While food safety is a key aspect of a food-secure world, it is just part of the definition. There can be no security if food is not available and abundant and if nutritional needs are not met. “Our farmers can grow the most abundant and nutritious produce in the world,” said Rominger, “but if Americans do not heed the advice of newly released dietary guidelines, their diets will still get a failing grade.” This is more a matter of education than farm and agricultural policy. It is as central to the total environmental health connection as conservation measures on the farm and pathogens under the microscope.


Common sense tells us that a sound environment is important to human health. However, only in recent years have science and technology provided us with ways to measure the correlation between a healthy environment and a healthy body. The natural environment in which we spend our days and the national and international community in which environmental protections must be negotiated provide both a local and a global perspective by which to consider environmental health.

Although there clearly is an interdependence between public health and the environment, workshop participants noted that we have limited resources for identifying and understanding challenges to health or implementing intervention strategies. Some of the higher-order issues, such as sustainability, must be addressed if we are to achieve better health, noted Rafe Pomerance. Another central quandary is the reduction and disposition of waste. We cannot continue to have consumption that outweighs the production capacity of our ecosystems, and we cannot continue to produce waste at a rate that outweighs our ability to assimilate it back into the ecosystems without negative impacts, said William McDonough.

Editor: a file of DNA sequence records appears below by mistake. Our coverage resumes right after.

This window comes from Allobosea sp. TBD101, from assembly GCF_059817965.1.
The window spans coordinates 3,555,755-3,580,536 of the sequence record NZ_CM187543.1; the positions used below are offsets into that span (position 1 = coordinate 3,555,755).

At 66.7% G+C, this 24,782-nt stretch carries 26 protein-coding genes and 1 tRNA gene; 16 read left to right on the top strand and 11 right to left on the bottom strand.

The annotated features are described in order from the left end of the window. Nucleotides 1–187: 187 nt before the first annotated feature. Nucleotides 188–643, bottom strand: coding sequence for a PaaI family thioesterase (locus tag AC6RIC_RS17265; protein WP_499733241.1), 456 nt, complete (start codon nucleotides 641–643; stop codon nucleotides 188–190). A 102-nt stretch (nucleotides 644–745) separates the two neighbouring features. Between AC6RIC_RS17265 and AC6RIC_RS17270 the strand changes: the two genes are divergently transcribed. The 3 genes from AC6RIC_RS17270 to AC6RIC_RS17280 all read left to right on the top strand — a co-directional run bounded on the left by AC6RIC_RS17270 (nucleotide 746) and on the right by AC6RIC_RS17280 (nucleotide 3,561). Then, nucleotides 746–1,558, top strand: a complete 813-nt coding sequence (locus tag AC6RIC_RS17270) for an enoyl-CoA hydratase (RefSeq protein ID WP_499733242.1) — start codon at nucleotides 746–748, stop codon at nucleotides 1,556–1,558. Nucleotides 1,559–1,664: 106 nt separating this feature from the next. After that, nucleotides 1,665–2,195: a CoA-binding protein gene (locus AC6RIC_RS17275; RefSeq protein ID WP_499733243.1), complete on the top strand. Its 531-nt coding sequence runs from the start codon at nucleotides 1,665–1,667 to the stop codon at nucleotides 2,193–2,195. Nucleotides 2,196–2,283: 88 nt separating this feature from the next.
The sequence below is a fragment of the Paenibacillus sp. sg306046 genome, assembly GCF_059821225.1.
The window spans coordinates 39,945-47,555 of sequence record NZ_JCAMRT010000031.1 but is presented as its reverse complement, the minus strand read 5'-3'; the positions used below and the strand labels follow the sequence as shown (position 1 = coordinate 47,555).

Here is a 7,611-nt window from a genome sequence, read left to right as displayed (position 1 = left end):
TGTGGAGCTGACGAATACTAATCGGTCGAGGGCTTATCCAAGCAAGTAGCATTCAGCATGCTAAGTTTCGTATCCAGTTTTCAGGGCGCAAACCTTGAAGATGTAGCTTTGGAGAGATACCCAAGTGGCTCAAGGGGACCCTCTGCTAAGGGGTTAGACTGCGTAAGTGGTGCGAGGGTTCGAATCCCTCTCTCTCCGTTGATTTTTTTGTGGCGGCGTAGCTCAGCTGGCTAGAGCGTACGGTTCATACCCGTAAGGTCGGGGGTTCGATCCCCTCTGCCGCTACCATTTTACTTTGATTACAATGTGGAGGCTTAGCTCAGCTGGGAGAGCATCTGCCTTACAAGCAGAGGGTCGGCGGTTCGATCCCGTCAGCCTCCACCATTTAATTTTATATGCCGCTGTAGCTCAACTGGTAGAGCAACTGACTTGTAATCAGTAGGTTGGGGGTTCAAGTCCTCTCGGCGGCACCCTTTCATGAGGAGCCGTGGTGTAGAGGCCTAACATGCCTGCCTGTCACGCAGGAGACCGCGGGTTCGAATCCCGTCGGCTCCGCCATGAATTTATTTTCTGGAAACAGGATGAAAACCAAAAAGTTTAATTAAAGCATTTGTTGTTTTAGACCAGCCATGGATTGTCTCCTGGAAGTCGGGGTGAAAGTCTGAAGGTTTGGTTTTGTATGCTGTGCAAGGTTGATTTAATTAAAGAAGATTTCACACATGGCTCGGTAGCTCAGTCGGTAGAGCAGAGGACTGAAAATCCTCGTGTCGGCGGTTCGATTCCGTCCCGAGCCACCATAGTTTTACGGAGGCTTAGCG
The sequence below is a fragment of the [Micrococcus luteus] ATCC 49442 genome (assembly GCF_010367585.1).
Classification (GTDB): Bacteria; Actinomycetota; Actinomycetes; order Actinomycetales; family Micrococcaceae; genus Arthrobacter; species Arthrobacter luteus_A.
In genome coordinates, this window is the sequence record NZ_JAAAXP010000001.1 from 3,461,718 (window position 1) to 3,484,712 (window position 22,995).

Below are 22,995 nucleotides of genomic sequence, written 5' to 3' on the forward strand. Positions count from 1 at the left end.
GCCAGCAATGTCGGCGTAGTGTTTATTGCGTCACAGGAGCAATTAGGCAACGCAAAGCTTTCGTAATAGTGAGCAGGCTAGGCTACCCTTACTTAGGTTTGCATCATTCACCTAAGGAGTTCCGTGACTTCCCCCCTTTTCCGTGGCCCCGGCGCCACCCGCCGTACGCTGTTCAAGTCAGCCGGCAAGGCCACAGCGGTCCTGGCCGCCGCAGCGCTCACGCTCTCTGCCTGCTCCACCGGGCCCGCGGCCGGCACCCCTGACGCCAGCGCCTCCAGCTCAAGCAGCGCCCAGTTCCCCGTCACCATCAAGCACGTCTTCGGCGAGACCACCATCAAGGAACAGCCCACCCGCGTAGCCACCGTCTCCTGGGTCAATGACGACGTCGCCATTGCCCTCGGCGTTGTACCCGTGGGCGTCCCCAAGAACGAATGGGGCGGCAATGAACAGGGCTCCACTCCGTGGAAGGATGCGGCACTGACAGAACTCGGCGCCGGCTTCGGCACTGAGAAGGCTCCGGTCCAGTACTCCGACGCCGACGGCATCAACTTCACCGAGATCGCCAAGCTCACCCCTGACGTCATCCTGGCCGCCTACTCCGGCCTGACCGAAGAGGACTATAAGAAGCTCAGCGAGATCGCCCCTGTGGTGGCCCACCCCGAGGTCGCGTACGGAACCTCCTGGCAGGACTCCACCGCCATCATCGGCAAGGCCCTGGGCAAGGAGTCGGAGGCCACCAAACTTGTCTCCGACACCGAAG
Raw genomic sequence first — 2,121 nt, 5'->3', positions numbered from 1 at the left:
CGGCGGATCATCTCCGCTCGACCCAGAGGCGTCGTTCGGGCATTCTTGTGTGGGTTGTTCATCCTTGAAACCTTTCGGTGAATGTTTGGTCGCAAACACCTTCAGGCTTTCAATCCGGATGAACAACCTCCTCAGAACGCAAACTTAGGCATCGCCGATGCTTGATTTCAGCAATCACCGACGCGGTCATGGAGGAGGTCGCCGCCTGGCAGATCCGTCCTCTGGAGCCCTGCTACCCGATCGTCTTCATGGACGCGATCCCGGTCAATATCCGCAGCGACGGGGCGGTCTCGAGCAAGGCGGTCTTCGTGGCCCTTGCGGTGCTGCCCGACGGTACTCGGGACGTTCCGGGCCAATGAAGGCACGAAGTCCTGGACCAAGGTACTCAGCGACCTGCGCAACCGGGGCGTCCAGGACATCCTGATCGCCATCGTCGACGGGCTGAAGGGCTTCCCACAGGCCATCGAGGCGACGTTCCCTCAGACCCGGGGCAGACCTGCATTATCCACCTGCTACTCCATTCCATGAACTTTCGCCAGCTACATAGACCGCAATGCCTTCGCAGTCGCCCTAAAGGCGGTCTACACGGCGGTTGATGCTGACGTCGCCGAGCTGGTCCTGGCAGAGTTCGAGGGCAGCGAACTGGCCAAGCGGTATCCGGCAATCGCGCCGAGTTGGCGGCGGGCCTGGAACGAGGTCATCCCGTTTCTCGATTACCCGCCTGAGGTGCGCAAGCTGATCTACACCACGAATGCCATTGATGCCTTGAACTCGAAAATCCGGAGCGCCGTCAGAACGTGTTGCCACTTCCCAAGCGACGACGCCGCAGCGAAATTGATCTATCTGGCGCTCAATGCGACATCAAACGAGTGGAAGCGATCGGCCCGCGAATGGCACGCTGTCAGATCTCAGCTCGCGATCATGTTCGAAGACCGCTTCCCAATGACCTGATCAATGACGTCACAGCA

A second challenge is to develop baseline data on different environmental stressors. Impacts of a poor environment on public health can be direct or indirect. Speakers noted that we have tended historically to focus on the direct effects of pollution on public health—for example, toxicity or adverse health effects—and less on the bioindicators that can measure direct and indirect effects through impacts on ecological systems.

To meet these challenges, several workshop participants stated that we need to develop more holistic and integrated approaches to environmental health that incorporate considerations of human biological and ecological health and achieve better understanding of these interrelationships. The systems view of the ecologist must be adopted as a new paradigm for the environmental health scientist.

Copyright © 2001, National Academy of Sciences.
Bookshelf ID: NBK99584


  • PubReader
  • Print View
  • Cite this Page
  • PDF version of this title (1.8M)

Recent Activity

Your browsing activity is empty.

Activity recording is turned off.

Turn recording back on

See more...